Highest odds for stimulants: male, US, upper year medical student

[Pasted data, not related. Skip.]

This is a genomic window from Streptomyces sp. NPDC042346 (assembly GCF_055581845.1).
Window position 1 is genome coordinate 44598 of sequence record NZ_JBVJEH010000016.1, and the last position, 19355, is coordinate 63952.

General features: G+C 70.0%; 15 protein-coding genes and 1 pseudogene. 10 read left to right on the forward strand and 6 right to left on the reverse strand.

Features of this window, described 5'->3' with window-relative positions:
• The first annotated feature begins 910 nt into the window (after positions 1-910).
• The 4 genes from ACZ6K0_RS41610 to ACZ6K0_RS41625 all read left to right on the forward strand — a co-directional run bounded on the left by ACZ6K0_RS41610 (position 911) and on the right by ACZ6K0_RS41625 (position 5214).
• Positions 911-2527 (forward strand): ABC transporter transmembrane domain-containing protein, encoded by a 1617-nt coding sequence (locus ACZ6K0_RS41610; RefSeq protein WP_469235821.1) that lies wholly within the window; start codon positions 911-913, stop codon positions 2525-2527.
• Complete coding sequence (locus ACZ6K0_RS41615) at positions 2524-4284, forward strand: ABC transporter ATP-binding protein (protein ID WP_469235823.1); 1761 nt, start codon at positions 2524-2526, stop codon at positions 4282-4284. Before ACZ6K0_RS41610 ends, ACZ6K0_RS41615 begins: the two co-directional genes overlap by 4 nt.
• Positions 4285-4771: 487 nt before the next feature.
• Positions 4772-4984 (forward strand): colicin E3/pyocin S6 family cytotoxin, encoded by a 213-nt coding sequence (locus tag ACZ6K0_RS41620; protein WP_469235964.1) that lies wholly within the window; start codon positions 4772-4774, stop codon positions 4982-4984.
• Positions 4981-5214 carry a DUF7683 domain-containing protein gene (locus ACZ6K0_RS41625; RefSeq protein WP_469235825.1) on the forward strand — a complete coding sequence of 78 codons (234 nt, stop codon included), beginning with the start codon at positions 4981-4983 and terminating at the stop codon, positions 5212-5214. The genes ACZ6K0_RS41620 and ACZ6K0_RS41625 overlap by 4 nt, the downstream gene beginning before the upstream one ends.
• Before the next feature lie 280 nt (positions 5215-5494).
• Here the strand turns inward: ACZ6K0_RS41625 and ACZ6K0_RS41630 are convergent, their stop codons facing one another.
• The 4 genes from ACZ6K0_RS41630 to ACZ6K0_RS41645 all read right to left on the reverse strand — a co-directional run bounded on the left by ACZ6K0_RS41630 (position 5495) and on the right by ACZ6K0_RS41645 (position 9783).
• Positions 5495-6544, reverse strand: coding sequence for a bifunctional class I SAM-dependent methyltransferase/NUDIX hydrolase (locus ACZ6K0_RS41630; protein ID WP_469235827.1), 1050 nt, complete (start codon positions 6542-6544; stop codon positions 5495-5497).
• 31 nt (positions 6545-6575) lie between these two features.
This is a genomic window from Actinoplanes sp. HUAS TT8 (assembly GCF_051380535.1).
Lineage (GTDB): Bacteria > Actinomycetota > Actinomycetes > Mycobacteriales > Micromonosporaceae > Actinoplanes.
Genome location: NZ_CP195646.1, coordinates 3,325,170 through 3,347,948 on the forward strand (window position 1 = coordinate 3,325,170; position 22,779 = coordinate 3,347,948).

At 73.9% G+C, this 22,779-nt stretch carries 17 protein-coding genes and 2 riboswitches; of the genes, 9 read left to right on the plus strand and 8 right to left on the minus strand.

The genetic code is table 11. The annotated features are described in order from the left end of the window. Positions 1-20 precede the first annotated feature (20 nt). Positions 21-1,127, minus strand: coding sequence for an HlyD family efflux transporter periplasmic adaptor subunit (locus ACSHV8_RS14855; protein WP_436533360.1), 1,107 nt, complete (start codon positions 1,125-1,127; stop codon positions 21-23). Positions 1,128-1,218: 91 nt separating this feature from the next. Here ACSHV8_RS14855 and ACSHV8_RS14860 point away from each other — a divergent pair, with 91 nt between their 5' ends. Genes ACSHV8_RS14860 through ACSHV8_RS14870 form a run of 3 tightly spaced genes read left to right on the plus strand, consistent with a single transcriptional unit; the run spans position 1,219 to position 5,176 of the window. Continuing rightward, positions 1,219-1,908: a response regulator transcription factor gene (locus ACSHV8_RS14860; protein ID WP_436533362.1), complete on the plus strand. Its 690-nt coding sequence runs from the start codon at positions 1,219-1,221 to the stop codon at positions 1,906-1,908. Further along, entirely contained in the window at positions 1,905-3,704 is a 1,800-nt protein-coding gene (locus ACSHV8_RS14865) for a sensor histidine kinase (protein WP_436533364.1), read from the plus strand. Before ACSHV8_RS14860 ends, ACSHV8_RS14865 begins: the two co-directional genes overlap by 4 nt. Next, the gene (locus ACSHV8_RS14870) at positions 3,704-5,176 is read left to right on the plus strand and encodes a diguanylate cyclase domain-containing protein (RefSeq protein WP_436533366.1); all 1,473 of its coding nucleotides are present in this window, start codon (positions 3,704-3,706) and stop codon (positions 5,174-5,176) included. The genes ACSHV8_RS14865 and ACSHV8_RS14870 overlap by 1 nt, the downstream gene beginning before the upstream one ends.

Psychostimulant use was significantly correlated with use of other drugs (Table 1). Lifetime use of psychostimulants was significantly associated with male gender (21 % male (519/1,087) versus 15 % female (568/1,087), Chi squared p = 0.007, 28 no response). Students who mainly grew up outside the U.S. were significantly less likely to report any lifetime psychostimulant use than their U.S.-reared counterparts (outside of U.S. psychostimulant use prevalence = 4 % vs. 20 % U.S. reared; Chi squared p = 0.013). Overall prevalence of psychostimulant use while in medical school was significantly associated with current year in medical school, with first year students being least likely to report use compared to their second, third, fourth and fifth-year colleagues (41 % first year (n = 42/196), 66 % second year (n = 59/196), 60 % third year (n = 52/196), 71 % fourth year (n = 41/196), 50 % fifth year or beyond (n = 2/196); Chi squared p = 0.048, two no response). Students who self-reported attending a school that determined class rank were significantly more likely to respond that they had used psychostimulants while in medical school (class rank assessed 68 % versus no class rank 51 %, Chi squared p = 0.018). Items not significantly correlated with psychostimulant use included age, marital status, estimated class rank (split by quartiles), tobacco use, caffeine intake, or weight loss supplementation.